The Samsung Galaxy Z Flip has been met with some decent praise since its launch last week. It has some high end specs and an ultra-thin glass display along with a stylish design making it many’s choice of flip phone. In the end though it is the first generation of a new design so it is not surprising that there are issues.
Overnight a user from the UK showed off his new purchase on Twitter. Unfortunately said purchased was a Samsung Galaxy Z Flip which broke after opening and closing a few times. He had removed the instruction film from the top of the display and flipped it — you would assume the Galaxy Z Flip could flip. Of course it is cold in the UK (as it always is) so he assumed it was the cold weather that caused it.
Received my Samsung Galaxy Z Flip just now. Opened the box. Removed the protective/instruction film. Flipped the phone as you would do since it’s a flip phone and this happened. I heard the crack as well. 😰 cold weather?#SamsungGalaxy #ZFlip #samsung pic.twitter.com/j8KLL2vm8d
— Amir 💎 (@mondoir) February 14, 2020
At the same time we saw a user in New York have his Motorola Razr display fall apart in the inclement weather. He said it was warm in his apartment but then outside in approximately 0 degrees Celsius he noticed that the top layer of the display was separating from the next layer underneath. With the phone closed an din his pocket it apparently got worse. As you can see in the images below the protective layer over the display appears to be coming off the display itself.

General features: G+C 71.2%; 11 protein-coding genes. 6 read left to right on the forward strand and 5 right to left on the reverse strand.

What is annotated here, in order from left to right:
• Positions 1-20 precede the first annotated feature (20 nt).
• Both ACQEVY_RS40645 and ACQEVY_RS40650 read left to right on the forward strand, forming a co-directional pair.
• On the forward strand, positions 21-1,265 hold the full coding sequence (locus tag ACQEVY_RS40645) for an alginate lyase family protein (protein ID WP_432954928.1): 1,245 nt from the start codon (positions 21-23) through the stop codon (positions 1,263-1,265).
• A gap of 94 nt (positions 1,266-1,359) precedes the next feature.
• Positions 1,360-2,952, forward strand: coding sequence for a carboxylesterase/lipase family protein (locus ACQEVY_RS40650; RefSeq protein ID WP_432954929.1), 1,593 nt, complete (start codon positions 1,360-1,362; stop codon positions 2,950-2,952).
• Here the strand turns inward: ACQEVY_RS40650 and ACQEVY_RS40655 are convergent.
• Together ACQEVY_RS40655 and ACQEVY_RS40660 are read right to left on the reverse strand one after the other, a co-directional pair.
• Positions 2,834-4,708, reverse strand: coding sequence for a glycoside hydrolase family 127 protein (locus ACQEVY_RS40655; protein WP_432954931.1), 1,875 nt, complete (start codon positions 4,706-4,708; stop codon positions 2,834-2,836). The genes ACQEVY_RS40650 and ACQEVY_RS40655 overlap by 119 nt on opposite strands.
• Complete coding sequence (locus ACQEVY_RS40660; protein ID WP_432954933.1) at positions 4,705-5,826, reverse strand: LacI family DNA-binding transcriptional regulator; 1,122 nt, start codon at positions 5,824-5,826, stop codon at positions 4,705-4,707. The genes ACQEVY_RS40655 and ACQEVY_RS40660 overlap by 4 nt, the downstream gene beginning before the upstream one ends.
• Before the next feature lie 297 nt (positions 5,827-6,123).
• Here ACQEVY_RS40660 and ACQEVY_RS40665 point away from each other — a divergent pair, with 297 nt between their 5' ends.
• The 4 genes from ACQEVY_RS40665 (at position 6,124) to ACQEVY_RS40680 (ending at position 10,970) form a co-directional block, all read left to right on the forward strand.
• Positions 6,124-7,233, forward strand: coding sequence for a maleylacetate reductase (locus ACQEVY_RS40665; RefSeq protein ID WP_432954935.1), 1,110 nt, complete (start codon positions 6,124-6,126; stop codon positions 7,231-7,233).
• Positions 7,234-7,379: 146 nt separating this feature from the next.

If this is true and the device does not like cold weather then there could be something Motorola look into. Remember though that you can get devices that have issues — there must be some percentage of error rate when manufacturing these devices and that’s why we have warranties.
The user from Input Mag said that he has been using it in freezing temperatures to take a few photos the day before but you would expect that Motorola would have tested this before releasing the device.
At this stage the manufacturers are yet to comment on the issues but it could be as simple as a single defective device in each case, after all that can happen. It could just be coincidental that both appeared at the same time and we will not be sure there is an actual issue until we see more of these issues occur — it is extremely cold in many parts of the UK and US at the moment so if cold was the actual cause surely we would have seen more?
Both devices are yet to be available in Australia but as our temperatures rarely get down that low in a vast majority of the country, if cold weather is the cause it is unlikely to affect our stocks. You can bet though that both Samsung and Motorola are scrambling to test their devices in cold weather again just to be certain that they can operate in these temperature.